As John Maynard Keynes wrote, ‘The difficulty lies not in the new ideas, but in escaping the old ones, which ramify, for those brought up as most of us have been, into every corner of our minds, like the clinging roots of an old juniper.”
Several factors account for a horse still being in irons:
• There are not many technologies in use today that are unchanged since the Bronze Age (bitting) or Saxon times (shoeing), nevertheless, ‘undiscovered crime” is undoubtedly a factor. It was not until the end of the last millennium that the many harmful effects of bitting and shoeing were fully recognized.
• In the absence of an acceptable alternative, bitting and shoeing have been justified as necessary evils. As far as bitting is concerned, it has long been a fundamental assumption on the part of English style riders (though not Western) that there is no alternative to a bit. Similarly, shoes have been regarded as indispensable for serious riding or driving. By definition, as it were, a stabled horse must be shod. It has not been recognized that stabling in the first instance results in the poor hoof quality that now ‘requires’ shoeing to ‘protect’ the hoof.
• Tradition and custom is a potent cause for the persistence of a practice. Horsemen are conservative by nature and tradition alone has become a reason for resisting change. But tradition is not a sufficient reason for maintaining a practice when new knowledge shows that tradition is not consistent with good welfare, i.e. the physiological needs of the horse.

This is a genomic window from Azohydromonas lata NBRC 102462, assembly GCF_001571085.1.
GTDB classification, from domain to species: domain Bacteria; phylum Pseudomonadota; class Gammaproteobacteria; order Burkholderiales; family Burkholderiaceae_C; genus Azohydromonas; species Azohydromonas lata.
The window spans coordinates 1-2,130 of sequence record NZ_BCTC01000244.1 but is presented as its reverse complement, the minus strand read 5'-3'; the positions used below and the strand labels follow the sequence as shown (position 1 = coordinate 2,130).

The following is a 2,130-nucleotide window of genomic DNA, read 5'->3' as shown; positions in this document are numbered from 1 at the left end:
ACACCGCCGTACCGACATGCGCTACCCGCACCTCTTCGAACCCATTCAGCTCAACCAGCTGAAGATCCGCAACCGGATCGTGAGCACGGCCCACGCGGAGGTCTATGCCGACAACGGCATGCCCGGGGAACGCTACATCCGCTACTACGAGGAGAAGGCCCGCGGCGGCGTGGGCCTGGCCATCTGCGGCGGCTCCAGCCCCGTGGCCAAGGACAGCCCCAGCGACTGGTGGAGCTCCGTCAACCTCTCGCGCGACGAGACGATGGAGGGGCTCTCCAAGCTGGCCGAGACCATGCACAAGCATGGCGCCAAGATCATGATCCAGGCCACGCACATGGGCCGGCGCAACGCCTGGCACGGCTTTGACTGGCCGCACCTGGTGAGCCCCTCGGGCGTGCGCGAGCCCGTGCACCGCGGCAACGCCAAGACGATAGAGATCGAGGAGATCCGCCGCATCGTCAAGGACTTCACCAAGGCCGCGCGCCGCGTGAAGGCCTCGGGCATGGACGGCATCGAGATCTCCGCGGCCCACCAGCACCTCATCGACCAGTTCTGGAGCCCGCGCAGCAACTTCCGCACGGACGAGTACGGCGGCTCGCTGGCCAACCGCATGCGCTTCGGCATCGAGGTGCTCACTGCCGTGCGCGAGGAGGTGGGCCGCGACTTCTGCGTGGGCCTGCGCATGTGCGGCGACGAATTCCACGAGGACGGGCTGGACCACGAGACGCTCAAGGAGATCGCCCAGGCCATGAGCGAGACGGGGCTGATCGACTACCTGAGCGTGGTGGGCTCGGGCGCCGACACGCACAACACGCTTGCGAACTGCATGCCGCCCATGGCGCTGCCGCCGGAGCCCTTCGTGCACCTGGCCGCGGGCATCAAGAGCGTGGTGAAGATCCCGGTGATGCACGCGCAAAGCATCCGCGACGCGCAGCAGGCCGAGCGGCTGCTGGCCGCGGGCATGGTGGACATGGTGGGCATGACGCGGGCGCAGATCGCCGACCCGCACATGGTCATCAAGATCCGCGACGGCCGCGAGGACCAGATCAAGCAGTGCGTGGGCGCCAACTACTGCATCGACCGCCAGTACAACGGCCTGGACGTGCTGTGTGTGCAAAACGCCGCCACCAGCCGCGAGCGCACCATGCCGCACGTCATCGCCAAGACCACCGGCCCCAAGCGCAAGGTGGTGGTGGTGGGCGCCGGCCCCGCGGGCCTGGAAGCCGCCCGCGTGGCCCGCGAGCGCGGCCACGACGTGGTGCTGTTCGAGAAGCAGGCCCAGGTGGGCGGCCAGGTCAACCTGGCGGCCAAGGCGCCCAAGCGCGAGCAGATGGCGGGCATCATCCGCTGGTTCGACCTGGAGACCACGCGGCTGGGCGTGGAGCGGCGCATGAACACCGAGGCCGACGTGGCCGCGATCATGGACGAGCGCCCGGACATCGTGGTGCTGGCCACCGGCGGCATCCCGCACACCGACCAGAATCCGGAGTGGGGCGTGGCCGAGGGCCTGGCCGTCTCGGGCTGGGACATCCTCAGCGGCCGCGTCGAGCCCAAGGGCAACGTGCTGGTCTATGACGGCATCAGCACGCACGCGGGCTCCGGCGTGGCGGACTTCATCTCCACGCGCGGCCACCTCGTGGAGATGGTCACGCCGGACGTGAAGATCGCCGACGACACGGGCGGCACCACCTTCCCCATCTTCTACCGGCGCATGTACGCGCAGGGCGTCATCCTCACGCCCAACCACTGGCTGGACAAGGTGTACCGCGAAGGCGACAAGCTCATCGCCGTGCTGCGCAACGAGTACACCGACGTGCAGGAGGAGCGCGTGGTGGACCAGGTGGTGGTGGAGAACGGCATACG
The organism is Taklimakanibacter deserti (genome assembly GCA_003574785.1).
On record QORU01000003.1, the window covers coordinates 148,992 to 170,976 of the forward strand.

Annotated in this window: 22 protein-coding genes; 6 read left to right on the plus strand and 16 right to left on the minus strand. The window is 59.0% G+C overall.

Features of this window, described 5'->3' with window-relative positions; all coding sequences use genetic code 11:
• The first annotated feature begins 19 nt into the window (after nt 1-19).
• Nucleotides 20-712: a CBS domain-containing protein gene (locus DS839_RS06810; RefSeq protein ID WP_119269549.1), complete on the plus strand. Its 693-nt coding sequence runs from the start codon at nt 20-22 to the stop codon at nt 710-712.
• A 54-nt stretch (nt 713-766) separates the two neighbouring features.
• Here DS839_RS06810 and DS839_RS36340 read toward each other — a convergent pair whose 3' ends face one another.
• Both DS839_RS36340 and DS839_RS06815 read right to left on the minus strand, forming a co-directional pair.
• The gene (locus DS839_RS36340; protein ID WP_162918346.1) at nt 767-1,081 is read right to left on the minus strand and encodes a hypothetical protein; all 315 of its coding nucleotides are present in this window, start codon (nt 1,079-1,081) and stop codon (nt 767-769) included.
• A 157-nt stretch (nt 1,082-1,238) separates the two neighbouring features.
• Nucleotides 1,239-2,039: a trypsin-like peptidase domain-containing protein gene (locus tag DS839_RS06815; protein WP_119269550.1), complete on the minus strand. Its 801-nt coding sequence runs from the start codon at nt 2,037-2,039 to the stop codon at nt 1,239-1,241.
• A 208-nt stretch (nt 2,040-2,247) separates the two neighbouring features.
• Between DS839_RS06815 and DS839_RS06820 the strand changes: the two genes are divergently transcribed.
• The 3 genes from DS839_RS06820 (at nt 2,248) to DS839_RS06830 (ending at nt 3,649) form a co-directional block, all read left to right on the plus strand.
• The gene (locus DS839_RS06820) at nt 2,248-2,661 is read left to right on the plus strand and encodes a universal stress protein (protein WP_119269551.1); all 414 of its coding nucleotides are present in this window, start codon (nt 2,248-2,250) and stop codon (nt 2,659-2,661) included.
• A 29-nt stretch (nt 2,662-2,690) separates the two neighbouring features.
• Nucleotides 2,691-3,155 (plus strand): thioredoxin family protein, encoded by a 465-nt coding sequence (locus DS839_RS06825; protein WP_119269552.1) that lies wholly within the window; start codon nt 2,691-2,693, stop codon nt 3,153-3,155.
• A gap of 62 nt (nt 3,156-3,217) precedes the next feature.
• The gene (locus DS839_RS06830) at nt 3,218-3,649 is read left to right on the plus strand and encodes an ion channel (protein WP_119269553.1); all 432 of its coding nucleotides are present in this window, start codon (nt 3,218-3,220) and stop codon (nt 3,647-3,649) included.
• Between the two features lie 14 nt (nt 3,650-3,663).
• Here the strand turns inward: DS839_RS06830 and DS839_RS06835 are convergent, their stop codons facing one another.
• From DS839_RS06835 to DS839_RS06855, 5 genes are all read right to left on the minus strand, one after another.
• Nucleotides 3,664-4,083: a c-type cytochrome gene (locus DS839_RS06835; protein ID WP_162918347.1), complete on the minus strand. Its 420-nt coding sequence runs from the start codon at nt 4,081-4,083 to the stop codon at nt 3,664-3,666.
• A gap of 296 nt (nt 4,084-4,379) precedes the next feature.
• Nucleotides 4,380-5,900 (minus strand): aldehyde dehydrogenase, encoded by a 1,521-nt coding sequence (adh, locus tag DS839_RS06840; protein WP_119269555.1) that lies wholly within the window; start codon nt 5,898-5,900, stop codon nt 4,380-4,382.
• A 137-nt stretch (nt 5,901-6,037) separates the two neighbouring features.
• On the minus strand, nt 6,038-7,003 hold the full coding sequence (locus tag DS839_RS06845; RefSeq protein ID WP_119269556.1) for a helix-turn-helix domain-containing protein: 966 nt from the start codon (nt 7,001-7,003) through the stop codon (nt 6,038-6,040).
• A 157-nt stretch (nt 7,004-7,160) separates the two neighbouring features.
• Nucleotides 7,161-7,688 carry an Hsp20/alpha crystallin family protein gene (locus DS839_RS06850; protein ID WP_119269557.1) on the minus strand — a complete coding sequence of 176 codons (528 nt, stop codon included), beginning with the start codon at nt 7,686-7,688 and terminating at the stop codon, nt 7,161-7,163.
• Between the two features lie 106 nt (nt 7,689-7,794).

• There is always a time lag between research being completed and results being applied. Passage of a whole generation has not been uncommon. In this age of information, one might hope that such a time lag would not occur over matters concerning equine welfare. Unfortunately committees make rules and regulations and such bodies are vulnerable to what social scientists call a cascade and the problem of mistaken consensus. If one person on a committee ‘gets it wrong’ and is confident enough in his rejection of a new idea, he ‘infects’ others and there follows a cascade of misinformation. But science is not a democracy and the acceptance of scientific advances should be decided on the evidence and not on a majority vote influenced by crowd behavior.
• Finally, there is the ‘not in my back yard’ problem. The introduction of a new idea brings with it an element of the unknown and unfamiliar and this, in turn, raises the spectre of litigation. Administrative bodies are inclined to wait until some other organization has taken the first plunge. Individuals, on the other hand, are more open to new ideas. It is heartening to witness the enthusiasm with which many thousands of riders and drivers have already adopted the bitless and/or barefoot way and are showing by example.